China is relentlessly cracking down on activists despite criticism from the international community over its human rights record.
Rights lawyer Ni Yulan and her husband were taken away by police from a hotel in a western suburb of Beijing on Thursday, joining a long list of activists detained in an ongoing clampdown on groups such as bloggers, human rights lawyers, and writers.
"This morning they ... took away Ni Yulan and her husband," said Beijing-based activist Liu Shasha. "It happened first thing this morning."
Ni's daughter Beibei said her parents had been incommunicado all day.
"I tried to call them, and then I went over there," she said. "There were 30 or 40 police there."
She said she was taken to the police station for two hours, where her mobile phone was apparently disabled, but she wasn't interrogated.
"I don't know where they've been taken ... No one has been given any information."
"I can't switch on my phone now," she said. "They told me not to give any interviews for the time being."
Ni has been homeless alongside her husband Dong Jiqin since being released from a two-year jail sentence in April 2010.
The authorities jailed her and demolished the couple's home after she represented a group of housing activists complaining about forced evictions.
U.S. Ambassador weighs in
Outgoing U.S. ambassador to China Jon Huntsman had visited the couple at the Yuxingong Guesthouse in February after authorities pressured the hotel to switch off their electricity.
One Beijing rights activist who asked to remain anonymous said Ni's detention was likely linked to Huntsman's Shanghai speech on Wednesday.
"Huntsman had taken notice of Ni's case," said the activist. "Now he's made a strong protest against human rights abuses."
"I think they're saying that if he's going to do that, we'll take it out on her," the activist said.
In an annual lecture in Shanghai, Huntsman hit out at the detention and jailing of prominent dissidents, including Nobel peace laureate Liu Xiaobo and detained artist and social critic Ai Weiwei.
Ai, held at the weekend, was the most high-profile detention since Beijing launched a crackdown on government critics after anonymous calls for a "Jasmine Revolution" in China, partly inspired by pro-democracy movements in the Middle East, began circulating online in mid-February.
"The United States will never stop supporting human rights because we believe in the fundamental struggle for human dignity and justice wherever it may occur," said Huntsman, amid speculation he may seek the Republican nomination for president on leaving his post this month.
"Cutting off dialogue and suppressing the news media do not help," Huntsman said, in what is rare public criticism for a diplomat of his rank.
Many governments, including in Europe, have joined the United States in criticizing Beijing over the crackdown.
Activist tells of detention
Meanwhile, tainted milk activist Zhao Lianhai said via the microblogging service Twitter that he was detained on Wednesday after breaking his silence for the first time since his release from jail on "medical parole."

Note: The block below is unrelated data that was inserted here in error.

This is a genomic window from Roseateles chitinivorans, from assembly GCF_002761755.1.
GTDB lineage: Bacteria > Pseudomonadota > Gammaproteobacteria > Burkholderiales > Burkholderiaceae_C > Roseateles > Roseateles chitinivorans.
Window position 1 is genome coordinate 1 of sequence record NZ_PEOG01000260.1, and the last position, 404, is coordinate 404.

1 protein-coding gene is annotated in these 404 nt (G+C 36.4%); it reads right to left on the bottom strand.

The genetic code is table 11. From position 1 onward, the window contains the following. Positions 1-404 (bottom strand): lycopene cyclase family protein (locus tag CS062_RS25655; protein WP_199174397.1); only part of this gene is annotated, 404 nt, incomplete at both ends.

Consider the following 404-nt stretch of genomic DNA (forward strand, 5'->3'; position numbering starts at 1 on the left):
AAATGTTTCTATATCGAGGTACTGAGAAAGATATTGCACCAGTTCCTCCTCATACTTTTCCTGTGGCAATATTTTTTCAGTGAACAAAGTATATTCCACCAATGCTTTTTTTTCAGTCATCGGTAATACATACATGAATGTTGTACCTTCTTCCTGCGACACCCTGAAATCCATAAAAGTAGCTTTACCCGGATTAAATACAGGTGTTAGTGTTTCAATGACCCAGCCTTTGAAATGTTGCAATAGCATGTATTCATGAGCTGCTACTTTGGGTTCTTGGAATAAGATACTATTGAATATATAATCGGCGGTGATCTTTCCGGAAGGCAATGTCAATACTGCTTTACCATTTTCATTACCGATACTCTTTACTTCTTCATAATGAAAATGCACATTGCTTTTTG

Zhao recorded an emotional 20-minute video message which he posted online, calling for Ai's release.
"My feelings have been very painful recently, seeing lots of my good friends being strictly treated and suppressed," Zhao said in the video.
His wife Li Xuemei later reported via his Twitter account that he had been released.
Beijing-based lawyer Li Fangping said Zhao came under a "great deal of pressure" from the Chinese authorities after he gave interviews to foreign media in which he called for the release of detained prominent artist Ai Weiwei.
"He is bound to have run into some trouble as a result of these interviews," Li said.
Liu Mengxiong, a delegate to the Chinese People's Political Consultative Conference (CPPCC), who has followed Zhao's case closely since the 2008 milk scandal first came to light, said Ai had been instrumental in supporting Zhao when he was arrested, and that Zhao had felt unable to remain silent when Ai himself was detained.
Liu said the exact terms of the deal under which Zhao was released on medical parole haven't been made public.
"At the very least I think they will send people to talk to him and step up surveillance on him," Liu said.
"They probably won't just throw him back in jail, because his case has attracted a lot of concern overseas."
"If they took stronger measures against him, I think they would cause an outcry."
Hong Kong lawyer and Democratic Party legislator Albert Ho said Zhao had probably breached the terms of his medical parole, which were to have no contact with foreign media.
"I just hope that they won't take revenge against him," Ho said. "The things he said were pretty moderate."
Reported by Qiao Long for RFA's Mandarin service and by Wen Yuqing for the Cantonese service. Translated and written in English by Luisetta Mudie.